Which attitude to adopt when facing war and fear?
Mondo with Marc Chigen Estéban - Godinne, March 2022
Question: I wanted your opinion, as a Zen master, on the current situation, which is very worrying (editor's note: the person refers to the war in Ukraine). How can we understand it? How can we deal with the fear we may feel about the deterioration of the situation in Europe?
Marc Chigen Estéban : As a Zen master and as an individual, I'm worried too; I'm not worried about Zen practitioners of course, but about people who behave badly in the world! I think we all feel some kind of fear or anxiety about the current situation, and this fear manifests itself more or less clearly, but it is real and justified.
I think that the best remedy against fear and anxiety is action. Because if you let yourself be completely overwhelmed by anxiety, it freezes you, and that's worse than anything.
It seems to me that, for us, there are two main ways to act.
The first is to keep faith, trust in the practice and to continue to practice by dedicating the merits of this practice to suffering beings, and also to keep faith in the fact that we do not practice in vain. We cannot save the world alone, but we can help the world. This is the first type of action.
The second type of action is, of course, to act and directly help the people who are suffering, to act in our daily life. This can take many forms: the form of a fuse, donation of money or basic necessities, and collections in this sense are currently being organized to help people who are in the middle of a war. This is a way of acting quickly. Sometimes acting is also demonstrating, to show your disapproval if it can be useful, but the basic condition for this is to demonstrate peacefully. Acting can also mean talking to people who are deeply distressed, to help them move from distress to action! And there are still many ways to act in our daily life to help peace in the world. But I think the first thing to do at the moment is to give, especially through the structures that already exist and that organize and channel this aid in wartime. Another action that is starting now (and will probably last) is welcoming. I think that people who have a deep and committed spiritual practice here have a direct or indirect role to play. They may have a direct role in welcoming people in distress, but they also have a long-term role. Because we have seen that when people are expelled from their country by conflicts, there can be a great movement of solidarity that manifests itself quickly, and this is really very good. But sometimes things get complicated when this situation becomes a long-term situation. It seems to me that the action of people committed to a spiritual path is not only to be in the emotion of the moment, but also to be prepared to help in the long term, and to keep a calm discourse in the long term. It seems to me that here we also have a role to play.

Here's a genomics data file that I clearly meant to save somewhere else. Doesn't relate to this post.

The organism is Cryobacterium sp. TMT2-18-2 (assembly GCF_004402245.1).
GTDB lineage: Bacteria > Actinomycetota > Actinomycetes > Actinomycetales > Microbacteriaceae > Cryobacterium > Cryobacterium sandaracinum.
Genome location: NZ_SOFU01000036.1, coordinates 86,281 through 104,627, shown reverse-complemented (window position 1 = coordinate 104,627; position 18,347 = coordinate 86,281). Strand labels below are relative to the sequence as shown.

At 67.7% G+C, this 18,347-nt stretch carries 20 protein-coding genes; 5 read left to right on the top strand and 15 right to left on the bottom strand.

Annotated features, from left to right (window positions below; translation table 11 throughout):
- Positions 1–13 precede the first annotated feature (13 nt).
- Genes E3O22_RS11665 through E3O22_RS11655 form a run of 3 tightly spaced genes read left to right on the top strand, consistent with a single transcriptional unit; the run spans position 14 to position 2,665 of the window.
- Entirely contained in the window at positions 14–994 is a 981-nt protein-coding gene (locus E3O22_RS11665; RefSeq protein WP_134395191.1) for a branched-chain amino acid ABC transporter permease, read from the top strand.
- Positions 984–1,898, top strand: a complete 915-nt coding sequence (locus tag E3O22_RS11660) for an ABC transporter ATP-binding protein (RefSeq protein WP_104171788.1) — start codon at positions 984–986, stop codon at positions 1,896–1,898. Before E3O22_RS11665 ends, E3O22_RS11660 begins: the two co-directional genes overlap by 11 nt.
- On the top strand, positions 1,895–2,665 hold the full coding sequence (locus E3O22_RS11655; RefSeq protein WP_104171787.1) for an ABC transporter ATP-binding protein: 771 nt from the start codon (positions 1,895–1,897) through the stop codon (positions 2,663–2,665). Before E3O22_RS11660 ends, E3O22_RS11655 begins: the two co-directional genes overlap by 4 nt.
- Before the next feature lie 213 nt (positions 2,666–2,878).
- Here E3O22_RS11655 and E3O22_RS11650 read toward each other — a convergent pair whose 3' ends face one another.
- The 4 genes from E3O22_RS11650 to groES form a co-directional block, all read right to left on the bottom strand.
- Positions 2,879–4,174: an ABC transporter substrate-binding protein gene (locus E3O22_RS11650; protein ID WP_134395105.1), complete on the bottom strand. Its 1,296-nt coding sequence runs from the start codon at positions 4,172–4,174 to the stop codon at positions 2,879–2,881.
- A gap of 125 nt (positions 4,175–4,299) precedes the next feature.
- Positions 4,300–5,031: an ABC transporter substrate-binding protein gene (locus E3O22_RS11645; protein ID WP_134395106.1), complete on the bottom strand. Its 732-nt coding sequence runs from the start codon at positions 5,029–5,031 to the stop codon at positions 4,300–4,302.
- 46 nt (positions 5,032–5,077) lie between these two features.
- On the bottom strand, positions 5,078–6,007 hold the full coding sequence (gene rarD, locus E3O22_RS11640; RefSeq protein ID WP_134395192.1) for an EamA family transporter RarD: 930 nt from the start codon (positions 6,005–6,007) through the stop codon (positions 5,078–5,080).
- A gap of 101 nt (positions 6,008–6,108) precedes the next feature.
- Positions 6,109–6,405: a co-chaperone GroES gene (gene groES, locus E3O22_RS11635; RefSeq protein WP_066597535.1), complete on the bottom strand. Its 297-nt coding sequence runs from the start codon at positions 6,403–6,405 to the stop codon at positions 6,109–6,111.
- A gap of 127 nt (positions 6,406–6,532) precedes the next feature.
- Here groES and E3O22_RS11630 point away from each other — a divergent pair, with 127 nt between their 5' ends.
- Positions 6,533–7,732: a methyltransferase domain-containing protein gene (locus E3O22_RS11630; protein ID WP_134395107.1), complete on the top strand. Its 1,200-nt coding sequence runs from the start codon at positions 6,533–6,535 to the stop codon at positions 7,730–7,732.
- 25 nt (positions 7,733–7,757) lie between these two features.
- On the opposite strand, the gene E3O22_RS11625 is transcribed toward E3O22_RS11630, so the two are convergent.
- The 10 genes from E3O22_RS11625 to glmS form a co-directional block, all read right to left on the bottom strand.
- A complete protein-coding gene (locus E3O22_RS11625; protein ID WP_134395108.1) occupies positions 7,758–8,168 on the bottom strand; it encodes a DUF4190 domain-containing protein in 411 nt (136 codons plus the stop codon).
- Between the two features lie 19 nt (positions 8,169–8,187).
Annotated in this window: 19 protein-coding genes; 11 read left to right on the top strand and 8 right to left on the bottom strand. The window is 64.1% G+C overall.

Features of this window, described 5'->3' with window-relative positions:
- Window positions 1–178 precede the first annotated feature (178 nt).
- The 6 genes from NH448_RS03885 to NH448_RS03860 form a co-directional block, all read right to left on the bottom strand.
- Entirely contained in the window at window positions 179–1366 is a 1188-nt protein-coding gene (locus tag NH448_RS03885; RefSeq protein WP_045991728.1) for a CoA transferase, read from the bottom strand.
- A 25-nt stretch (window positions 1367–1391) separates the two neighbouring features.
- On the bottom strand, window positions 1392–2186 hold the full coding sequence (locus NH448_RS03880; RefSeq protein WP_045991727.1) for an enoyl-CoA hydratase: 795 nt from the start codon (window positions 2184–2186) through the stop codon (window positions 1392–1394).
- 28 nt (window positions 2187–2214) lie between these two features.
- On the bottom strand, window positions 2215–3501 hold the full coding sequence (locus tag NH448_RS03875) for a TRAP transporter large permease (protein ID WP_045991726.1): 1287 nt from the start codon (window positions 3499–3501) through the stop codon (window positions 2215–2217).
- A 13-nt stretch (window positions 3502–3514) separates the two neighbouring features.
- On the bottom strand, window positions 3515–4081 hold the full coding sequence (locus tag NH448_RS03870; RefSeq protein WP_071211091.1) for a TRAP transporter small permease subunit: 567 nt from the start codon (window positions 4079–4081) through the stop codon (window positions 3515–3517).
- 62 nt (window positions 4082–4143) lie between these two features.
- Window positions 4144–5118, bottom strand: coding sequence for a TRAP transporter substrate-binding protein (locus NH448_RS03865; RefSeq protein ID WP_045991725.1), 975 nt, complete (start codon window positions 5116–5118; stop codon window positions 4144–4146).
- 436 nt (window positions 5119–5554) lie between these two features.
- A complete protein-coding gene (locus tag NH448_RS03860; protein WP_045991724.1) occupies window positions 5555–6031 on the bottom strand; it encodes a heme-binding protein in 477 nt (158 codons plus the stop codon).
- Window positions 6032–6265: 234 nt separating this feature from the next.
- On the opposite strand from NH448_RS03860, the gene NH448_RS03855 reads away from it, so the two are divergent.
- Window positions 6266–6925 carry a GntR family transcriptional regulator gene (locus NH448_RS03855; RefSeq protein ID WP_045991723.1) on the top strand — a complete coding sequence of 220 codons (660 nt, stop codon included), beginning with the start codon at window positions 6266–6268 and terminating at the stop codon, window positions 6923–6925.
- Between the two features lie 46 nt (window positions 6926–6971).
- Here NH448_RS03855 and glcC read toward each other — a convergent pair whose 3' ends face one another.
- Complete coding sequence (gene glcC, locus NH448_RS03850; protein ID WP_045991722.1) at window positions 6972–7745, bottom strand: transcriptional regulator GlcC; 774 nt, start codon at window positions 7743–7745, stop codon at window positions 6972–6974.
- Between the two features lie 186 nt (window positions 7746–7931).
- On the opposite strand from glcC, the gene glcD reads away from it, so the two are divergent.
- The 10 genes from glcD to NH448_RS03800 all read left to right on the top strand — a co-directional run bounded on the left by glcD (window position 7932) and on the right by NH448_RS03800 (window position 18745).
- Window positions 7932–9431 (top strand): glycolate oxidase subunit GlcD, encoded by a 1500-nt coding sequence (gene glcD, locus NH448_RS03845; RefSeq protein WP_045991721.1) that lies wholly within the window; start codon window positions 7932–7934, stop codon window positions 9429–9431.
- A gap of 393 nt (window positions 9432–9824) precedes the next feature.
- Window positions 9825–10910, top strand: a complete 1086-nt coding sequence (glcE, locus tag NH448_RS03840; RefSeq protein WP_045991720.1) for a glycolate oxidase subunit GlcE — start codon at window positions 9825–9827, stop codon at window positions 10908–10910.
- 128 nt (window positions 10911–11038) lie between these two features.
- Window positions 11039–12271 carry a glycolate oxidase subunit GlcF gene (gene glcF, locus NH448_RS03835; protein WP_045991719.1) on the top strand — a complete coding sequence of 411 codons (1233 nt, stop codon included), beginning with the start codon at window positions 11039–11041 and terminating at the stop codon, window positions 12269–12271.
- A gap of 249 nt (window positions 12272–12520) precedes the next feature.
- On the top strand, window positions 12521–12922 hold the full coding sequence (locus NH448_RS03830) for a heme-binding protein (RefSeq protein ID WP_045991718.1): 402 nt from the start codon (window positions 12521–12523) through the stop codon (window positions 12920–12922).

Unfortunately, we can't save everyone alone. But we really need to have faith in the fact that the practice of zazen is beneficial, including for world peace. I will quote Master Niwa Zenji. For those who don't know him, he was the head of the Sotoshu, the "Zen pope", so to speak. He came to France to certify Master Deshimaru's teaching after his death, and it was him who - among other things - gave the transmission, the shiho, to Roland. Doing so, he certified the lineage of Master Deshimaru, who had not had time enough to do so before he died.
I was told that a journalist interviewed him on that occasion and asked him this question: "What could Zen be used for?”
And he said, I believe: "To establish world peace”.
The reporter asked: "How?" and Niwa Zenji replied: "If all human beings did thirty minutes of zazen every morning, I'm convinced that all the wars in the world would stop right away."
Unfortunately, not all human beings do thirty minutes of zazen each morning, but we do it and we must continue. It's a small drop in an ocean of compassion. And it's also important to keep in mind that we don't practice for ourselves, but to relieve the suffering of all beings. The fact of simply thinking about it, even for a few seconds after having done zazen at home for example, it influences our mind … In addition to the practice of zazen it also influences our posture in daily life. And even if we can't measure this fact, it helps us and it helps others.
This is what I think... and I also think that we should not get too angry. This is also one of the roles of the practitioners of the Way. That doesn't mean not to be offended, not to be indignant, but not letting yourself be carried away, overwhelmed by anger, anger against the situation that is happening at the moment, and also anger, hatred, against those who are at the origin of this situation. And that is difficult. But one of the ways to exemplify a bodhisattva life is not to get angry, not to be guided by anger, because - as you know - anger is a poison. So, against the worst kind of human beings, you have to act, but try not to let yourself be invaded by anger and not generate hatred.
Photos : Eric Tchéou
Tags: Marc Esteban, NL35